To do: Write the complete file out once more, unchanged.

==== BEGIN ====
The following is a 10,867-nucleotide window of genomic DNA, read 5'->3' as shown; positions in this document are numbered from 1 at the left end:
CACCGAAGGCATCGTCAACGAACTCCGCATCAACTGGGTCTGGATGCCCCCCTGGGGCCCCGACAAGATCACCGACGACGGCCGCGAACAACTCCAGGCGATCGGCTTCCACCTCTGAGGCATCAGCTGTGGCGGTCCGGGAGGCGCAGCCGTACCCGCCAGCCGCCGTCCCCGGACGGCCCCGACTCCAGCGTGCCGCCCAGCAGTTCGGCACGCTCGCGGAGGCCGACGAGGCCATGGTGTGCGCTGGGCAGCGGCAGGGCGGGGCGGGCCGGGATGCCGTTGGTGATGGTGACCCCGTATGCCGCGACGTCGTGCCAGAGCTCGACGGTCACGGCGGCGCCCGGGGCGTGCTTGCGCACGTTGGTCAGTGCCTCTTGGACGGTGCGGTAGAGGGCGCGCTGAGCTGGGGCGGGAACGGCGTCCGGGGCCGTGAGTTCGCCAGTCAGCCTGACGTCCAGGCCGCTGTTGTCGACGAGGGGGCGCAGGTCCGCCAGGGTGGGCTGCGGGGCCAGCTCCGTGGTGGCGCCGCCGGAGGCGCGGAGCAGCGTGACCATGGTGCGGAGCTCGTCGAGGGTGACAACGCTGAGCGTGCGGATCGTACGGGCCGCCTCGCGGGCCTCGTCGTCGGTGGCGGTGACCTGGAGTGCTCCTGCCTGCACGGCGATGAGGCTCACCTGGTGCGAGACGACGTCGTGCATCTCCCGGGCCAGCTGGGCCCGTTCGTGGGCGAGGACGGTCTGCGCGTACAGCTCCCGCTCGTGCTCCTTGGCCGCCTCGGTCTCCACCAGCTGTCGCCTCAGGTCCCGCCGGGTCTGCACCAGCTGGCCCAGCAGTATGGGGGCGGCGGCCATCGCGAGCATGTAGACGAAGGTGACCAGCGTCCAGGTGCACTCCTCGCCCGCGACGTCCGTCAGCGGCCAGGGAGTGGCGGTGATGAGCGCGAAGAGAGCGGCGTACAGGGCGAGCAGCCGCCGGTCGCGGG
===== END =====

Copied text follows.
The following is a 10,867-nucleotide window of genomic DNA, read 5'->3' as shown; positions in this document are numbered from 1 at the left end:
CACCGAAGGCATCGTCAACGAACTCCGCATCAACTGGGTCTGGATGCCCCCCTGGGGCCCCGACAAGATCACCGACGACGGCCGCGAACAACTCCAGGCGATCGGCTTCCACCTCTGAGGCATCAGCTGTGGCGGTCCGGGAGGCGCAGCCGTACCCGCCAGCCGCCGTCCCCGGACGGCCCCGACTCCAGCGTGCCGCCCAGCAGTTCGGCACGCTCGCGGAGGCCGACGAGGCCATGGTGTGCGCTGGGCAGCGGCAGGGCGGGGCGGGCCGGGATGCCGTTGGTGATGGTGACCCCGTATGCCGCGACGTCGTGCCAGAGCTCGACGGTCACGGCGGCGCCCGGGGCGTGCTTGCGCACGTTGGTCAGTGCCTCTTGGACGGTGCGGTAGAGGGCGCGCTGAGCTGGGGCGGGAACGGCGTCCGGGGCCGTGAGTTCGCCAGTCAGCCTGACGTCCAGGCCGCTGTTGTCGACGAGGGGGCGCAGGTCCGCCAGGGTGGGCTGCGGGGCCAGCTCCGTGGTGGCGCCGCCGGAGGCGCGGAGCAGCGTGACCATGGTGCGGAGCTCGTCGAGGGTGACAACGCTGAGCGTGCGGATCGTACGGGCCGCCTCGCGGGCCTCGTCGTCGGTGGCGGTGACCTGGAGTGCTCCTGCCTGCACGGCGATGAGGCTCACCTGGTGCGAGACGACGTCGTGCATCTCCCGGGCCAGCTGGGCCCGTTCGTGGGCGAGGACGGTCTGCGCGTACAGCTCCCGCTCGTGCTCCTTGGCCGCCTCGGTCTCCACCAGCTGTCGCCTCAGGTCCCGCCGGGTCTGCACCAGCTGGCCCAGCAGTATGGGGGCGGCGGCCATCGCGAGCATGTAGACGAAGGTGACCAGCGTCCAGGTGCACTCCTCGCCCGCGACGTCCGTCAGCGGCCAGGGAGTGGCGGTGATGAGCGCGAAGAGAGCGGCGTACAGGGCGAGCAGCCGCCGGTCGCGGG